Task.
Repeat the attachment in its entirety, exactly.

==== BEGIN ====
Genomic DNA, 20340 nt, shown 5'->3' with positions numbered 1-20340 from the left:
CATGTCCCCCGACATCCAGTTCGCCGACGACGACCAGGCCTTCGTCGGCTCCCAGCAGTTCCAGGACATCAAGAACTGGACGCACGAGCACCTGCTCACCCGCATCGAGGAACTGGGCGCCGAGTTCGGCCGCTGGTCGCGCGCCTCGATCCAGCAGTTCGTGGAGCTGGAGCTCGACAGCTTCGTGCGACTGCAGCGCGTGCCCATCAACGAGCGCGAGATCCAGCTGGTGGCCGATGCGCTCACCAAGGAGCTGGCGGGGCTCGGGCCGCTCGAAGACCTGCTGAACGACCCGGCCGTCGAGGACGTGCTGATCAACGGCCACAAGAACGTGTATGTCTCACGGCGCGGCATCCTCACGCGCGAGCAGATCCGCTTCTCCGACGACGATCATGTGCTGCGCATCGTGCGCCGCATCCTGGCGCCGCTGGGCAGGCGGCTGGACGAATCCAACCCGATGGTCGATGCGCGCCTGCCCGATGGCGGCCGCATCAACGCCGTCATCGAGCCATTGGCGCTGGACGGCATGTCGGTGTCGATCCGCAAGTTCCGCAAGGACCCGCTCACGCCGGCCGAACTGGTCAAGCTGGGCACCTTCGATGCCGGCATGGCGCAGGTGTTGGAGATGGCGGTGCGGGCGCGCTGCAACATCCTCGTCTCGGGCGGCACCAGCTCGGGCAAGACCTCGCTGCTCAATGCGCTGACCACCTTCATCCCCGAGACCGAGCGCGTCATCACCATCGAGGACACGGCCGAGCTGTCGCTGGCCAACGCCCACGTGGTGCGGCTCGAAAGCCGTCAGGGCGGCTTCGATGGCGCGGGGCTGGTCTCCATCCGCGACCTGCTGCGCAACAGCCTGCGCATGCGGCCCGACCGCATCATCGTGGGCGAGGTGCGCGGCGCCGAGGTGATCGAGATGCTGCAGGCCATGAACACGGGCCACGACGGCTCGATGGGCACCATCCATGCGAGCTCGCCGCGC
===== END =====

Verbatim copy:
Genomic DNA, 20340 nt, shown 5'->3' with positions numbered 1-20340 from the left:
CATGTCCCCCGACATCCAGTTCGCCGACGACGACCAGGCCTTCGTCGGCTCCCAGCAGTTCCAGGACATCAAGAACTGGACGCACGAGCACCTGCTCACCCGCATCGAGGAACTGGGCGCCGAGTTCGGCCGCTGGTCGCGCGCCTCGATCCAGCAGTTCGTGGAGCTGGAGCTCGACAGCTTCGTGCGACTGCAGCGCGTGCCCATCAACGAGCGCGAGATCCAGCTGGTGGCCGATGCGCTCACCAAGGAGCTGGCGGGGCTCGGGCCGCTCGAAGACCTGCTGAACGACCCGGCCGTCGAGGACGTGCTGATCAACGGCCACAAGAACGTGTATGTCTCACGGCGCGGCATCCTCACGCGCGAGCAGATCCGCTTCTCCGACGACGATCATGTGCTGCGCATCGTGCGCCGCATCCTGGCGCCGCTGGGCAGGCGGCTGGACGAATCCAACCCGATGGTCGATGCGCGCCTGCCCGATGGCGGCCGCATCAACGCCGTCATCGAGCCATTGGCGCTGGACGGCATGTCGGTGTCGATCCGCAAGTTCCGCAAGGACCCGCTCACGCCGGCCGAACTGGTCAAGCTGGGCACCTTCGATGCCGGCATGGCGCAGGTGTTGGAGATGGCGGTGCGGGCGCGCTGCAACATCCTCGTCTCGGGCGGCACCAGCTCGGGCAAGACCTCGCTGCTCAATGCGCTGACCACCTTCATCCCCGAGACCGAGCGCGTCATCACCATCGAGGACACGGCCGAGCTGTCGCTGGCCAACGCCCACGTGGTGCGGCTCGAAAGCCGTCAGGGCGGCTTCGATGGCGCGGGGCTGGTCTCCATCCGCGACCTGCTGCGCAACAGCCTGCGCATGCGGCCCGACCGCATCATCGTGGGCGAGGTGCGCGGCGCCGAGGTGATCGAGATGCTGCAGGCCATGAACACGGGCCACGACGGCTCGATGGGCACCATCCATGCGAGCTCGCCGCGC